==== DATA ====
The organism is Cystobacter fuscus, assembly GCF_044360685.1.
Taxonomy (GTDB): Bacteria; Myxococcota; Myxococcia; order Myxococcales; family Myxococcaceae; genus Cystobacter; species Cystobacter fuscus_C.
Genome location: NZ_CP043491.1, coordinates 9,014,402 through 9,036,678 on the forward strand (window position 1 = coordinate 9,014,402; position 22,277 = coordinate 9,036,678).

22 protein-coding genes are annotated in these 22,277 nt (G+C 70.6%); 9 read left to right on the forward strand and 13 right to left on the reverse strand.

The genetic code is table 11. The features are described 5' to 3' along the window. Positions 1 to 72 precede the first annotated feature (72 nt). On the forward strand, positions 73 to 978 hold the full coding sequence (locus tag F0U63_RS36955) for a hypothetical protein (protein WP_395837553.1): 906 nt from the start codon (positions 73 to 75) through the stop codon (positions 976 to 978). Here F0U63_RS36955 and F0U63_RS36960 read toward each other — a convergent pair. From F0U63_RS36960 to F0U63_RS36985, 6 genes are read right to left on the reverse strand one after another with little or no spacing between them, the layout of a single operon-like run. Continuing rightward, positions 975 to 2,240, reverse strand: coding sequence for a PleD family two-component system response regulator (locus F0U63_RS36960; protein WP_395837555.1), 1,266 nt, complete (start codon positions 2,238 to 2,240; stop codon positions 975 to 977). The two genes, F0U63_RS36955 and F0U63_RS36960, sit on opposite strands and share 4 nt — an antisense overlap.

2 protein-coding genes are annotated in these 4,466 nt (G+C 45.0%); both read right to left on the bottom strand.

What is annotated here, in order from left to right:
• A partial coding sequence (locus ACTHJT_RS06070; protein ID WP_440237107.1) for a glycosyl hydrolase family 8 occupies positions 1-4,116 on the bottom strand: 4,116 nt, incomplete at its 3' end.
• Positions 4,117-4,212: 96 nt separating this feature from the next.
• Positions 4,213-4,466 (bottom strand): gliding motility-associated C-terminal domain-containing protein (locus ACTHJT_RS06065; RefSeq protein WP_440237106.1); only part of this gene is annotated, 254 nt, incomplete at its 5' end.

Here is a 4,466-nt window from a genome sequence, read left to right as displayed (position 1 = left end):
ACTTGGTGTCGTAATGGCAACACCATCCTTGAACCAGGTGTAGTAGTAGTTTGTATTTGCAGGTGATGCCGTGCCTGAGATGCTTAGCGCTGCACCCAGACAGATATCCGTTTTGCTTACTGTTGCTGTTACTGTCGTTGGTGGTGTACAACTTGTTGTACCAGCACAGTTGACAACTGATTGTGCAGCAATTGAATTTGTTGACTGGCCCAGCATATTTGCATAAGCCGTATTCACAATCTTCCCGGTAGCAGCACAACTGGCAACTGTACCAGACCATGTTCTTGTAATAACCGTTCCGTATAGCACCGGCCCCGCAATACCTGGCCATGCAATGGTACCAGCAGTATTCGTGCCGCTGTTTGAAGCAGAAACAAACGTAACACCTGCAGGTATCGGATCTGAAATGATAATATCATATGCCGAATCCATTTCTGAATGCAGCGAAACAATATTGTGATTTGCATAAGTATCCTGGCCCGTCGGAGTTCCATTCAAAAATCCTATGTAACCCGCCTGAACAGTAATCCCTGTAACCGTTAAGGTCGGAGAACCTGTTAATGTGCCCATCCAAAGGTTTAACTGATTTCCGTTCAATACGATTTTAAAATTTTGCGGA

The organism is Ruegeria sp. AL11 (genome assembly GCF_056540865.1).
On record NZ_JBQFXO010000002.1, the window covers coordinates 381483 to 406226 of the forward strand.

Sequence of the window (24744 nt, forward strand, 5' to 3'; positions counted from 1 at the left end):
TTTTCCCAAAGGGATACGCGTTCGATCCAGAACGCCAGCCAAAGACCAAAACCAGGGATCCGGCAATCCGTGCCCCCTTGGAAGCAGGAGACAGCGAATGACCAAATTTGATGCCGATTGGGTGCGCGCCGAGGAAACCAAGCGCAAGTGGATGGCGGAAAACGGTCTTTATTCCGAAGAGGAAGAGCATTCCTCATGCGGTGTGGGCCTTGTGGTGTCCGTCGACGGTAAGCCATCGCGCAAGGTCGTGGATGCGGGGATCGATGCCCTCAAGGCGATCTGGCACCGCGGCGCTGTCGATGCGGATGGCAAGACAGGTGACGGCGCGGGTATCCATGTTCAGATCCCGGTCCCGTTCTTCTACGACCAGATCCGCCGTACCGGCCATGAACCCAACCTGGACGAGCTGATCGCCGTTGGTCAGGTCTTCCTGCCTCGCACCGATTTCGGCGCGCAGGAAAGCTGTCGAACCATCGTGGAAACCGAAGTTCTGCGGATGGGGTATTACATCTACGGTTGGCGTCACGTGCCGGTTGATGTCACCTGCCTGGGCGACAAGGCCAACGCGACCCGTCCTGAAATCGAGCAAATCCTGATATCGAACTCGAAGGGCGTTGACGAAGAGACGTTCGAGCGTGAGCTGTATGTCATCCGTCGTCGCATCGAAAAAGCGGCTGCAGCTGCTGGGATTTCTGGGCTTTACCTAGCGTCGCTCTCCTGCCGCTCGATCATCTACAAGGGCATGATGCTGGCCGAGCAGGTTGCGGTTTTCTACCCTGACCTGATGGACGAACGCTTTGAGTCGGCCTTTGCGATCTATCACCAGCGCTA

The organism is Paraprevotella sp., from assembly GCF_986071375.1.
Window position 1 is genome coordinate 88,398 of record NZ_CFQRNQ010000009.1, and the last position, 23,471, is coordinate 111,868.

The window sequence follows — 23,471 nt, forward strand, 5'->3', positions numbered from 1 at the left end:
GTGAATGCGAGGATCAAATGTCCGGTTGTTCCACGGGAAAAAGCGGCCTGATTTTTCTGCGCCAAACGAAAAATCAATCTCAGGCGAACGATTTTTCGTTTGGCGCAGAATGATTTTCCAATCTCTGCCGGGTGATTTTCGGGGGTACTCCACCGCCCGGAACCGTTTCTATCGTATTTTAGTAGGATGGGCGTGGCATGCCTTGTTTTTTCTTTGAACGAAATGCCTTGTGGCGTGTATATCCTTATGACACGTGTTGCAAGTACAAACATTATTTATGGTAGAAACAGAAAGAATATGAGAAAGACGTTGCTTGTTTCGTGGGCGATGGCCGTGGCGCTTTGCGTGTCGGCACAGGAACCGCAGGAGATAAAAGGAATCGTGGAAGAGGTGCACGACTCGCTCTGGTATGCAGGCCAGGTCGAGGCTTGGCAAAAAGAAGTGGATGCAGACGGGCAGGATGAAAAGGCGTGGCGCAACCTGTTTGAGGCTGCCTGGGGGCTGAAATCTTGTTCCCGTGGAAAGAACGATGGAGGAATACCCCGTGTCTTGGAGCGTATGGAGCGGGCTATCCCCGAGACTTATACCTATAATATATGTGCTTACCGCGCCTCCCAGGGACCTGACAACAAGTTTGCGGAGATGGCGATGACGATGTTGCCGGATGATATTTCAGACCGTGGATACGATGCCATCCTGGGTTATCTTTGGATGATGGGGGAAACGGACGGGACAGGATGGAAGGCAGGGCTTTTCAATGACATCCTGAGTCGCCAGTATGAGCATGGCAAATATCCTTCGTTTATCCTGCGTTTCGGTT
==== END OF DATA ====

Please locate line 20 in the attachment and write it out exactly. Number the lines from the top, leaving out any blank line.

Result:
GTGAATGCGAGGATCAAATGTCCGGTTGTTCCACGGGAAAAAGCGGCCTGATTTTTCTGCGCCAAACGAAAAATCAATCTCAGGCGAACGATTTTTCGTTTGGCGCAGAATGATTTTCCAATCTCTGCCGGGTGATTTTCGGGGGTACTCCACCGCCCGGAACCGTTTCTATCGTATTTTAGTAGGATGGGCGTGGCATGCCTTGTTTTTTCTTTGAACGAAATGCCTTGTGGCGTGTATATCCTTATGACACGTGTTGCAAGTACAAACATTATTTATGGTAGAAACAGAAAGAATATGAGAAAGACGTTGCTTGTTTCGTGGGCGATGGCCGTGGCGCTTTGCGTGTCGGCACAGGAACCGCAGGAGATAAAAGGAATCGTGGAAGAGGTGCACGACTCGCTCTGGTATGCAGGCCAGGTCGAGGCTTGGCAAAAAGAAGTGGATGCAGACGGGCAGGATGAAAAGGCGTGGCGCAACCTGTTTGAGGCTGCCTGGGGGCTGAAATCTTGTTCCCGTGGAAAGAACGATGGAGGAATACCCCGTGTCTTGGAGCGTATGGAGCGGGCTATCCCCGAGACTTATACCTATAATATATGTGCTTACCGCGCCTCCCAGGGACCTGACAACAAGTTTGCGGAGATGGCGATGACGATGTTGCCGGATGATATTTCAGACCGTGGATACGATGCCATCCTGGGTTATCTTTGGATGATGGGGGAAACGGACGGGACAGGATGGAAGGCAGGGCTTTTCAATGACATCCTGAGTCGCCAGTATGAGCATGGCAAATATCCTTCGTTTATCCTGCGTTTCGGTT